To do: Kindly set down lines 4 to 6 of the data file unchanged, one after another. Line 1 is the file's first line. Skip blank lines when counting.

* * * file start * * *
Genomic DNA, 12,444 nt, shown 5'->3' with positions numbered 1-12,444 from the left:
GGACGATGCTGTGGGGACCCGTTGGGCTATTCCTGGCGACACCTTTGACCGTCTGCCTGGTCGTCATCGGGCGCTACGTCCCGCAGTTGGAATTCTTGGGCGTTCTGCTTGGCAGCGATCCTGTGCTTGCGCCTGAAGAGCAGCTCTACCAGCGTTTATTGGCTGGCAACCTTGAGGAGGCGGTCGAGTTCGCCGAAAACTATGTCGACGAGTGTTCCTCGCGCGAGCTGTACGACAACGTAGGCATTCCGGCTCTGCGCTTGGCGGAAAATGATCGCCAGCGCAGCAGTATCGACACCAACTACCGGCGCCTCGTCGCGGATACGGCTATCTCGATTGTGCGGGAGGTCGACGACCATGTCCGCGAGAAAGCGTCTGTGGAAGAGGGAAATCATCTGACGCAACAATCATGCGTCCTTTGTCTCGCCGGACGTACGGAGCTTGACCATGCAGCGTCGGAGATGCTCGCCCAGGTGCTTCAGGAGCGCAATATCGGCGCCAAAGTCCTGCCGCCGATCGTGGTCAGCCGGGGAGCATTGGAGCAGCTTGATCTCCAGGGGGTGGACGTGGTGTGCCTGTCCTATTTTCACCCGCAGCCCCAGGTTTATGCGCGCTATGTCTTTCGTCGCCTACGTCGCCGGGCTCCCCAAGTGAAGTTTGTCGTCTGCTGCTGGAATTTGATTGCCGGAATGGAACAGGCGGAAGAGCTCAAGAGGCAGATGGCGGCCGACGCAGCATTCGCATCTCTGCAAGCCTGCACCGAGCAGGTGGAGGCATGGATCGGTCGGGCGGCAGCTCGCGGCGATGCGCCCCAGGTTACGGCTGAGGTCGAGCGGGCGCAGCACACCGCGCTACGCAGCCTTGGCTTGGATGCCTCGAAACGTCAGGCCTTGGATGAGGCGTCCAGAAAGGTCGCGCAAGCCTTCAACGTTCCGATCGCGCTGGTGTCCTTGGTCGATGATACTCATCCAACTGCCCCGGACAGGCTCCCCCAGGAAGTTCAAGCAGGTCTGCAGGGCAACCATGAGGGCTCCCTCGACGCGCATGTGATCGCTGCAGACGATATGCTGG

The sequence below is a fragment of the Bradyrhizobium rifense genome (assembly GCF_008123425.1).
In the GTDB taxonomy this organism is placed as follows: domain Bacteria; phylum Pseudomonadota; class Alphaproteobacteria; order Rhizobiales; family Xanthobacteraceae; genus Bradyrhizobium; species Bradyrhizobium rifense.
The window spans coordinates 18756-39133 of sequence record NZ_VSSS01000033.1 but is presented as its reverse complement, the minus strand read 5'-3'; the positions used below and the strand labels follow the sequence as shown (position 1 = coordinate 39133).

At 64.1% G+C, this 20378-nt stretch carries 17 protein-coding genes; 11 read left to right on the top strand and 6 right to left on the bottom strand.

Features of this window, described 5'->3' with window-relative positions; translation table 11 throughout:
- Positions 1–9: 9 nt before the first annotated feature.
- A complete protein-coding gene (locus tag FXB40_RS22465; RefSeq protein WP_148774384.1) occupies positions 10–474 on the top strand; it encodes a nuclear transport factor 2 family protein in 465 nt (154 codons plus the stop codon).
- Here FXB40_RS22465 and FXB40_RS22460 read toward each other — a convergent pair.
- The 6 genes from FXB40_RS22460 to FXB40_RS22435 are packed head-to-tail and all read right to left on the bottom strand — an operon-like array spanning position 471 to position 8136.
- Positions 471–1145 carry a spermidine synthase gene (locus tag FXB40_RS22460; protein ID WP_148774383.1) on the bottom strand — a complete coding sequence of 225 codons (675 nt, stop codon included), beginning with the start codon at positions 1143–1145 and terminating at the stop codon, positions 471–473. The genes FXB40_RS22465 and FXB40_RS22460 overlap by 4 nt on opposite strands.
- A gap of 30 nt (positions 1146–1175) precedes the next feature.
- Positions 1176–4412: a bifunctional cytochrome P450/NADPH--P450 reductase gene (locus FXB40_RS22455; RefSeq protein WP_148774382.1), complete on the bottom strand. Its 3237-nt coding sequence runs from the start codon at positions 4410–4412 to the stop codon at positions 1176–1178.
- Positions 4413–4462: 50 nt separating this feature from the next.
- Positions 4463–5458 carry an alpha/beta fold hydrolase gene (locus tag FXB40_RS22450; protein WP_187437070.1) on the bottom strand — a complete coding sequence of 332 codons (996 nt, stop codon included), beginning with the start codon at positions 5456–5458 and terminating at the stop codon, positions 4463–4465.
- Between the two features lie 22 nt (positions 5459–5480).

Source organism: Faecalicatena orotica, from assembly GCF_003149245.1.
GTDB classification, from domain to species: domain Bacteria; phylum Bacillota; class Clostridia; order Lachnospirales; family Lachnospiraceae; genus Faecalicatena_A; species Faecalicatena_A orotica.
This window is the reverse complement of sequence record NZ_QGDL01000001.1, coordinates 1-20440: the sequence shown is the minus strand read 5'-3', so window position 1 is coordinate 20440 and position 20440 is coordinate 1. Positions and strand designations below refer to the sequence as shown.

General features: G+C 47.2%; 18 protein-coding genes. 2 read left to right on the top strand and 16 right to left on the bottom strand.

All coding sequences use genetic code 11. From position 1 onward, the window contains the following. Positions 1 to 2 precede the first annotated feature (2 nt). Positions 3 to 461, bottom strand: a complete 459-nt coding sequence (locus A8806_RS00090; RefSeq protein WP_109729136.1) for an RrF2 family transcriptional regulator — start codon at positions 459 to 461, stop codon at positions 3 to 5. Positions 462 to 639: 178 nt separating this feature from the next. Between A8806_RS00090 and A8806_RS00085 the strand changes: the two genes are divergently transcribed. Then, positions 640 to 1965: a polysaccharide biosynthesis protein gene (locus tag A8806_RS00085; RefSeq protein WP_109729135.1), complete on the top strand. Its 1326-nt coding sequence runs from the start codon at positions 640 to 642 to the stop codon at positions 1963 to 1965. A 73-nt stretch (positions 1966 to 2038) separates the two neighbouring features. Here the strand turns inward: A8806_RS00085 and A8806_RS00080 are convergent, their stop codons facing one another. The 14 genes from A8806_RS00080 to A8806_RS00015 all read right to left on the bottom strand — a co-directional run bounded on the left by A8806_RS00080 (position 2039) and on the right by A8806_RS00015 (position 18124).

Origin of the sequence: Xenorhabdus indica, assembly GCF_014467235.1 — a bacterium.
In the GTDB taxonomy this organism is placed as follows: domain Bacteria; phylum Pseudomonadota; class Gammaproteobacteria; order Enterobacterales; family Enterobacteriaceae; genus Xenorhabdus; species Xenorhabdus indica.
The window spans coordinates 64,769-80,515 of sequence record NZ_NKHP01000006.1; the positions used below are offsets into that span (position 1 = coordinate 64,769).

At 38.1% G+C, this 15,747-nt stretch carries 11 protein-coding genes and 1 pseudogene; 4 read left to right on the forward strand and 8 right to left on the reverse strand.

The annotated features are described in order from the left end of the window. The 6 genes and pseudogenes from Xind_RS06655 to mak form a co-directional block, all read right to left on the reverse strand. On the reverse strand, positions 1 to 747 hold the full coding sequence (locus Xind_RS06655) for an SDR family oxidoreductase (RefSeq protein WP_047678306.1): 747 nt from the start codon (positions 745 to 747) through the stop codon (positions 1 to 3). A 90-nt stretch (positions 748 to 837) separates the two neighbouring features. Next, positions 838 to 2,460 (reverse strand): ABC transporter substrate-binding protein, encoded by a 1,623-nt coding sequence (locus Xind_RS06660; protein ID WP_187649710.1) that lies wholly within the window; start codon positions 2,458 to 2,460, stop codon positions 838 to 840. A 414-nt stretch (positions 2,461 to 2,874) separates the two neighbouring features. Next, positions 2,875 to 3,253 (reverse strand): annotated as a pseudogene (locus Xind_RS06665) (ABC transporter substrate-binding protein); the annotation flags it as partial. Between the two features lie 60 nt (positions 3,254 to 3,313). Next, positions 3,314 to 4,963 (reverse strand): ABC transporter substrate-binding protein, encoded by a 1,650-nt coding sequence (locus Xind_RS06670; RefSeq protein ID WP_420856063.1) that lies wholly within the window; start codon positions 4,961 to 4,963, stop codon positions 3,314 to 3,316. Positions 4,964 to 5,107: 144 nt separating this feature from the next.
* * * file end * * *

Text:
In the GTDB taxonomy this organism is placed as follows: domain Bacteria; phylum Pseudomonadota; class Alphaproteobacteria; order Rhizobiales; family Xanthobacteraceae; genus Bradyrhizobium; species Bradyrhizobium rifense.
The window spans coordinates 18756-39133 of sequence record NZ_VSSS01000033.1 but is presented as its reverse complement, the minus strand read 5'-3'; the positions used below and the strand labels follow the sequence as shown (position 1 = coordinate 39133).

At 64.1% G+C, this 20378-nt stretch carries 17 protein-coding genes; 11 read left to right on the top strand and 6 right to left on the bottom strand.